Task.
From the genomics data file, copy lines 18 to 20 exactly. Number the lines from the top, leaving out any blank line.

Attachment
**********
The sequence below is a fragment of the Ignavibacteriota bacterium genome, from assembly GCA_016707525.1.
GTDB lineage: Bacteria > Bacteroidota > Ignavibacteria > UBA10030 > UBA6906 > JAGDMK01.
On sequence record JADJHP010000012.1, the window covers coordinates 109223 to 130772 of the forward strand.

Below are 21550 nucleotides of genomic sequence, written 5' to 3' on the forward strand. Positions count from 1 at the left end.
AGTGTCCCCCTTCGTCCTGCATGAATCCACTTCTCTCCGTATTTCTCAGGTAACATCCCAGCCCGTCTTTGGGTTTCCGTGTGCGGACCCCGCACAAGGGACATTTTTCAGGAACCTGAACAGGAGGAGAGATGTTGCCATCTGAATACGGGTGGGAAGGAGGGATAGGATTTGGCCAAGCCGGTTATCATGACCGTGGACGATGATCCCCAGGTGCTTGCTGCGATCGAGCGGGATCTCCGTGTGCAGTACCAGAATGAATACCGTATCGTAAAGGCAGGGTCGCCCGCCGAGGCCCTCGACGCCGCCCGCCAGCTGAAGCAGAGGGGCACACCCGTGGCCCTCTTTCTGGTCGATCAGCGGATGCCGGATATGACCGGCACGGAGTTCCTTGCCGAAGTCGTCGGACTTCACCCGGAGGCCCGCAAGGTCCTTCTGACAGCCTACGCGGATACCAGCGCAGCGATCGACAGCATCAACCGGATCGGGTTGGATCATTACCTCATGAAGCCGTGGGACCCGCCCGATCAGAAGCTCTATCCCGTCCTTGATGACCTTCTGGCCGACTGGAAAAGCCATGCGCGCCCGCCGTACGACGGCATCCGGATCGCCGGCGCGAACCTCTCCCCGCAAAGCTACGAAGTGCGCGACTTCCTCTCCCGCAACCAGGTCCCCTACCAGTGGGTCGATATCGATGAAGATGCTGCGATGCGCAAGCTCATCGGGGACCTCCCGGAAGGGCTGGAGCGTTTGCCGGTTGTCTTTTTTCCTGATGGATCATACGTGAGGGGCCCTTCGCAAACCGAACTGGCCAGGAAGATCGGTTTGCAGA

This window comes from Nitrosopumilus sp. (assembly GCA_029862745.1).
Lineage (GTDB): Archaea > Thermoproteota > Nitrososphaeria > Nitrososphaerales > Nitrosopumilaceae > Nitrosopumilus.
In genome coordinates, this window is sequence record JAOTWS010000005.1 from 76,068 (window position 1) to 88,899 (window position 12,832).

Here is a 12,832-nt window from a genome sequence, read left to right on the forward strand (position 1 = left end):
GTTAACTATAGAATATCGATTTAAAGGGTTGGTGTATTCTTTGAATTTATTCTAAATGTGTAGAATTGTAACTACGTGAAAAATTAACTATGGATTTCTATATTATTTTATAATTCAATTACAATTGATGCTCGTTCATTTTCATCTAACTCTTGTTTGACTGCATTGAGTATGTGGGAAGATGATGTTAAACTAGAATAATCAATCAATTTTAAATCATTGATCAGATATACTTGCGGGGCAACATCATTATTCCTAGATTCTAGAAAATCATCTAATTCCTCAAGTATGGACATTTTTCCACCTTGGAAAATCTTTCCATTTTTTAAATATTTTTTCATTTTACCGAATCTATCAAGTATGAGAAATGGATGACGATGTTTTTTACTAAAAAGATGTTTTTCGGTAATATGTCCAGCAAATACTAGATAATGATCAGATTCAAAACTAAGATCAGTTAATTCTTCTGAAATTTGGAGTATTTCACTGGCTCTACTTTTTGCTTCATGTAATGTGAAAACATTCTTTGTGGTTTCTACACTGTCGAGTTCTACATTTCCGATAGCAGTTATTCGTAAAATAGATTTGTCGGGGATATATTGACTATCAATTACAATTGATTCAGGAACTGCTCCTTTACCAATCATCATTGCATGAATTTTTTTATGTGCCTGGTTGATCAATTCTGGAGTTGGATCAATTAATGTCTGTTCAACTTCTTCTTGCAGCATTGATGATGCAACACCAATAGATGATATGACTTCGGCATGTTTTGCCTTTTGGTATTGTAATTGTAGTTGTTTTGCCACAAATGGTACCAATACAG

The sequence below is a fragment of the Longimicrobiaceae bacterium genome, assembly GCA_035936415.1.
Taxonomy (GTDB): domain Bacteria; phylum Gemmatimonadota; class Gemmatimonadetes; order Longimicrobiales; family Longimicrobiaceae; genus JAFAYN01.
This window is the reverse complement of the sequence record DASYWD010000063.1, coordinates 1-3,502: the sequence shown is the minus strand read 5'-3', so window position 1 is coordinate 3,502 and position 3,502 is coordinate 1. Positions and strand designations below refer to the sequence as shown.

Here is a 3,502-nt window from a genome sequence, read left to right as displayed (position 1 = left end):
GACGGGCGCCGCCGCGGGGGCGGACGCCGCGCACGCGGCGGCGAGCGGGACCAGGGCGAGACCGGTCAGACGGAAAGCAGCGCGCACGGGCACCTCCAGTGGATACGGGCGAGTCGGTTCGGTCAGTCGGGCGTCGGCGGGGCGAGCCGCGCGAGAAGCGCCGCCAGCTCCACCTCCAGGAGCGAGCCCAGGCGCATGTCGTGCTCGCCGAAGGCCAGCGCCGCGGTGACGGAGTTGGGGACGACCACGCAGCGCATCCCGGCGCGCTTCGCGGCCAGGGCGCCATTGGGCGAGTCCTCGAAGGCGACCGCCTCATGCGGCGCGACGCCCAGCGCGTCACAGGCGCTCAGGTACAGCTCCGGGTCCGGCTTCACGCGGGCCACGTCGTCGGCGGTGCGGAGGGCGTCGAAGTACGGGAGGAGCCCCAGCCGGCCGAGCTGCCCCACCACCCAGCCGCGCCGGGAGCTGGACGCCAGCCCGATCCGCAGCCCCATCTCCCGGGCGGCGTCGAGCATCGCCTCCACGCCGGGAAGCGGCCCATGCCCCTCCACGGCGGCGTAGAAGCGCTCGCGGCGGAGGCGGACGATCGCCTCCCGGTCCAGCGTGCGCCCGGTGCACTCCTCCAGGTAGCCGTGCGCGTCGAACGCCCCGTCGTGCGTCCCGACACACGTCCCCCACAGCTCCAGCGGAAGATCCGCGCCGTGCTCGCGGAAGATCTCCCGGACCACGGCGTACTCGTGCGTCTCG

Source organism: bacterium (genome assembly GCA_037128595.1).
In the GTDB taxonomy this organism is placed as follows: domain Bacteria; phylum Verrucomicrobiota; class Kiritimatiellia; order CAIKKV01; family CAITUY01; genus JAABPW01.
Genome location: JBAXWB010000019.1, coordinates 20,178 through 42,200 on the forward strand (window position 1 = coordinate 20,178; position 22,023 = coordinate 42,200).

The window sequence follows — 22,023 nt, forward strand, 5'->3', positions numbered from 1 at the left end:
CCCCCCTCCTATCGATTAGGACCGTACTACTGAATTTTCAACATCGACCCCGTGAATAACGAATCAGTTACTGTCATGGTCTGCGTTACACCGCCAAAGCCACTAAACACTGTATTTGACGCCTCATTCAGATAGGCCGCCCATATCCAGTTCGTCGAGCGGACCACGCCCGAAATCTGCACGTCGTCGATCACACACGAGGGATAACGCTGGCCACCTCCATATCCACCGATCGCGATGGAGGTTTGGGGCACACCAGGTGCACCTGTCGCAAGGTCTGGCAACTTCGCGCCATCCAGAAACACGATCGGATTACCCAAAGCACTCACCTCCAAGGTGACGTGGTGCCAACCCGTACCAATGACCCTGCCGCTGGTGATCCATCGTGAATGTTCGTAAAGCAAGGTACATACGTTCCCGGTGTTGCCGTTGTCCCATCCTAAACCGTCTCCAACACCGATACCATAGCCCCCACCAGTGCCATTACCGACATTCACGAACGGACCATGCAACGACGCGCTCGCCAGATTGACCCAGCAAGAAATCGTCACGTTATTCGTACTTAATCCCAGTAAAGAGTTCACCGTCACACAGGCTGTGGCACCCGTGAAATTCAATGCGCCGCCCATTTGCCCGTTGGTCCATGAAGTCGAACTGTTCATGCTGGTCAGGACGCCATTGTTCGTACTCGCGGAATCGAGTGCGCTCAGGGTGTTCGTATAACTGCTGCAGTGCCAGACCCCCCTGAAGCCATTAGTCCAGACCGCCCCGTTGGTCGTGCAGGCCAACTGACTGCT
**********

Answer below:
Genome location: JBAXWB010000019.1, coordinates 20,178 through 42,200 on the forward strand (window position 1 = coordinate 20,178; position 22,023 = coordinate 42,200).

The window sequence follows — 22,023 nt, forward strand, 5'->3', positions numbered from 1 at the left end:
CCCCCCTCCTATCGATTAGGACCGTACTACTGAATTTTCAACATCGACCCCGTGAATAACGAATCAGTTACTGTCATGGTCTGCGTTACACCGCCAAAGCCACTAAACACTGTATTTGACGCCTCATTCAGATAGGCCGCCCATATCCAGTTCGTCGAGCGGACCACGCCCGAAATCTGCACGTCGTCGATCACACACGAGGGATAACGCTGGCCACCTCCATATCCACCGATCGCGATGGAGGTTTGGGGCACACCAGGTGCACCTGTCGCAAGGTCTGGCAACTTCGCGCCATCCAGAAACACGATCGGATTACCCAAAGCACTCACCTCCAAGGTGACGTGGTGCCAACCCGTACCAATGACCCTGCCGCTGGTGATCCATCGTGAATGTTCGTAAAGCAAGGTACATACGTTCCCGGTGTTGCCGTTGTCCCATCCTAAACCGTCTCCAACACCGATACCATAGCCCCCACCAGTGCCATTACCGACATTCACGAACGGACCATGCAACGACGCGCTCGCCAGATTGACCCAGCAAGAAATCGTCACGTTATTCGTACTTAATCCCAGTAAAGAGTTCACCGTCACACAGGCTGTGGCACCCGTGAAATTCAATGCGCCGCCCATTTGCCCGTTGGTCCATGAAGTCGAACTGTTCATGCTGGTCAGGACGCCATTGTTCGTACTCGCGGAATCGAGTGCGCTCAGGGTGTTCGTATAACTGCTGCAGTGCCAGACCCCCCTGAAGCCATTAGTCCAGACCGCCCCGTTGGTCGTGCAGGCCAACTGACTGCT